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Interview with a Blogger

This is a true story as told to DiversityJobs, where you can find career interviews for the job you’ve been looking at and available positions in your desired field.

I am a full-time blogger with my own website on Tumblr. My Tumblr blog is a collection of my amateur landscape photography and integrates FotoMoto technology to sell my artwork. I have been a blogger full time for the past year and a half.

As a blogger, my work involves more than just the computer. I spend about 15 hours a week hiking and taking pictures for my blog. Then, I use editing software to fix any composition issues and to watermark my photos. I then go to my Tumblr page and post them. Finally, it is promotion time. I like my photography blog to have very little text and words and have the art speak for itself. So, I have to “speak for it” in other ways: through e-mails, Twitter, Facebook, and Google+. These lead my followers back to my Tumblr site.

The biggest misunderstanding about what I do is that it is an isolating job. I am out in the field taking pictures and often have friends with me when I hike. Also, WiFi allows me to work remotely at coffee shops, libraries, and even outside in the town square.

My job satisfaction is a 10 out of 10. During the start-up my satisfaction was less. Becoming financially successful took time, word of mouth, and pounding of the pavement to get my “voice” out there and to become relevant. Anyone can be a blogger, so I had to find my own unique niche so that my voice was not lost in the crowd.

I have a career that speaks to my soul. I have always had a love of photography. My blog also ignited a new passion that I was unaware that I had: social networking. I enjoy reading up on trends and utilizing the latest technology to attract people to my site.

My partner was the sole financial supporter of our household while I pursued my blogging career. It became evident that it would take time to turn a profit. I was, gratefully, in a position where my family did not have to be reliant on my income for a period of time.

When I became pregnant with my son, I was placed on bed rest for the final two months of my pregnancy. During this time, I started cataloguing the out-of-order photos on my computer. Going through my photos was the inspiration to pursue a career as a blogger.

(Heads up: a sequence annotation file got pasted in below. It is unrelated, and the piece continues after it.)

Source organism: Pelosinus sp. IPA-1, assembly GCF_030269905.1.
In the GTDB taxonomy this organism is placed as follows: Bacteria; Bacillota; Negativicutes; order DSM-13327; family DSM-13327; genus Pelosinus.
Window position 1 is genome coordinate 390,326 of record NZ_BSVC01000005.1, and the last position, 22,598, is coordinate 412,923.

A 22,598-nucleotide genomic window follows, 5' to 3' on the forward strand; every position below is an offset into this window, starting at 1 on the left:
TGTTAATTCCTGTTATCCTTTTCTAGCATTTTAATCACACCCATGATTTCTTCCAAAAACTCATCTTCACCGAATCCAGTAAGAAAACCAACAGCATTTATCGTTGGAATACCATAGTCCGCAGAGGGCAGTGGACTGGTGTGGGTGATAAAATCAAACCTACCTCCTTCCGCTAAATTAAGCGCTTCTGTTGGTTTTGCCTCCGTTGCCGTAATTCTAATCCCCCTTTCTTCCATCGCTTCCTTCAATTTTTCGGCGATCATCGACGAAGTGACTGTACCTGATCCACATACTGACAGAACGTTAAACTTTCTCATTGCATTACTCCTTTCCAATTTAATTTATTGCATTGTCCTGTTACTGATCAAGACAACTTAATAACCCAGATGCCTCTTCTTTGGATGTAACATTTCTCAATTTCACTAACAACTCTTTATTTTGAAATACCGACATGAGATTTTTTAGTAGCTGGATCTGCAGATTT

The hardest lesson learned is that not everyone is going to be a fan of my blog. My blog allows anonymous comments. Four months in to the start of my blog, I received my first negative comment. The comment was not constructive. Rather it was a “dislike” based on personal taste. It stung to have a bit of “myself” criticized.

I have a Master's degree and value my education. I previously worked for a nonprofit where part of my job was to serve as a photographer. This is where my passion for photography began to evolve. This passion is the single driving force for my success as a blogger. Outside of school, my real world experiences have been the biggest life lesson learned.

The strangest thing that has ever happened is seeing my artwork displayed in a local coffee shop. At the shop, I saw one of my prints on the wall. It was humbling to meet one of my followers and see my artwork hanging up in their place of business.

Interacting with my followers is the biggest reason why I continue to blog. I enjoy talking with people from all over the world. It makes me feel accomplished to have my blog touch other's lives.

There is one challenge that really makes me want to pull out my hair. I hate it when my computer crashes! I find computer crashes, along with Internet outages, to be frustrating. Despite my obsessive use of the "save button," I still experience the frustration of losing unsaved work.

My biggest stress is coming up with new content. I am constantly having to research new places to photograph. It is very important to me that my blog does not have redundant-looking pictures. However, I do maintain a healthy work-life balance. I have found a way to continue to be a stay-at-home parent while making income as a blogger.

After a year and a half as a blogger, I make roughly $21,000 per year. As a self-employed person, I am responsible for taking out my own taxes. I am lucky to have the benefit of being able to be covered by my partner’s health insurance.

I can set my own hours, so I take ample vacation time throughout the year. I tend to take photos for my blog when I travel, though, and like to keep my blog active on a daily basis. So, I rarely take a vacation without posting to my blog.

I think that anyone can be a blogger if they have self-determination. I do not think a college education is necessary for a blogger. Rather, for me, it has been more important to stay on top of social media trends, phone apps, and other media marketing tools.

My advice for a friend seeking this type of employment would be to “test the waters” first. I think it is important to see if your voice is unique enough to make it a financially successful venture. That is why I think that a new blogger needs to build up their followers and audience before quitting their "day job".

In five years, I would like to have my blog grow to support more than just my artwork. I would eventually like my blog to be more about the “local art scene” in my community, rather than just featuring my own work. It is my hope to become the voice in my community for up and coming photographers and artists.

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Tuesday, 20 October 2020
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